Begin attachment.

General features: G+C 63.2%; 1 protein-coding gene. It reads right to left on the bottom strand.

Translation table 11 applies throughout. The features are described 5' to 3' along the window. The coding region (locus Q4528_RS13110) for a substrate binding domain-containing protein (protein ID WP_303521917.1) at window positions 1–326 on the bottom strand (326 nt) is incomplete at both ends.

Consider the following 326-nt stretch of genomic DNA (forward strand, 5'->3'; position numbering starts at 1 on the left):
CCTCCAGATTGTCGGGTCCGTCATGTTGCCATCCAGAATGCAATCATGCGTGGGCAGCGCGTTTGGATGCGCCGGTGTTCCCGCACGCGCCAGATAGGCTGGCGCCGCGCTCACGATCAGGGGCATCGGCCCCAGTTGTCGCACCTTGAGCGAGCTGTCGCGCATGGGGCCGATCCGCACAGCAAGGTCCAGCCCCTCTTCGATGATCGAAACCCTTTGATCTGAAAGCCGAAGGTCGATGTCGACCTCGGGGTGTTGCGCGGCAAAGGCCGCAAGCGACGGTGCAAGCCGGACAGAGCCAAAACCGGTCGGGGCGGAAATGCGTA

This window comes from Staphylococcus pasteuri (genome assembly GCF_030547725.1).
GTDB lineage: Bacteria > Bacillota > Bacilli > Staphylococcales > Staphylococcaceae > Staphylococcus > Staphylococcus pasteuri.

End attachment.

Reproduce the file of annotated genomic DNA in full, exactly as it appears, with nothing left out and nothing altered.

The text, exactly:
General features: G+C 63.2%; 1 protein-coding gene. It reads right to left on the bottom strand.

Translation table 11 applies throughout. The features are described 5' to 3' along the window. The coding region (locus Q4528_RS13110) for a substrate binding domain-containing protein (protein ID WP_303521917.1) at window positions 1–326 on the bottom strand (326 nt) is incomplete at both ends.

Consider the following 326-nt stretch of genomic DNA (forward strand, 5'->3'; position numbering starts at 1 on the left):
CCTCCAGATTGTCGGGTCCGTCATGTTGCCATCCAGAATGCAATCATGCGTGGGCAGCGCGTTTGGATGCGCCGGTGTTCCCGCACGCGCCAGATAGGCTGGCGCCGCGCTCACGATCAGGGGCATCGGCCCCAGTTGTCGCACCTTGAGCGAGCTGTCGCGCATGGGGCCGATCCGCACAGCAAGGTCCAGCCCCTCTTCGATGATCGAAACCCTTTGATCTGAAAGCCGAAGGTCGATGTCGACCTCGGGGTGTTGCGCGGCAAAGGCCGCAAGCGACGGTGCAAGCCGGACAGAGCCAAAACCGGTCGGGGCGGAAATGCGTA

This window comes from Staphylococcus pasteuri (genome assembly GCF_030547725.1).
GTDB lineage: Bacteria > Bacillota > Bacilli > Staphylococcales > Staphylococcaceae > Staphylococcus > Staphylococcus pasteuri.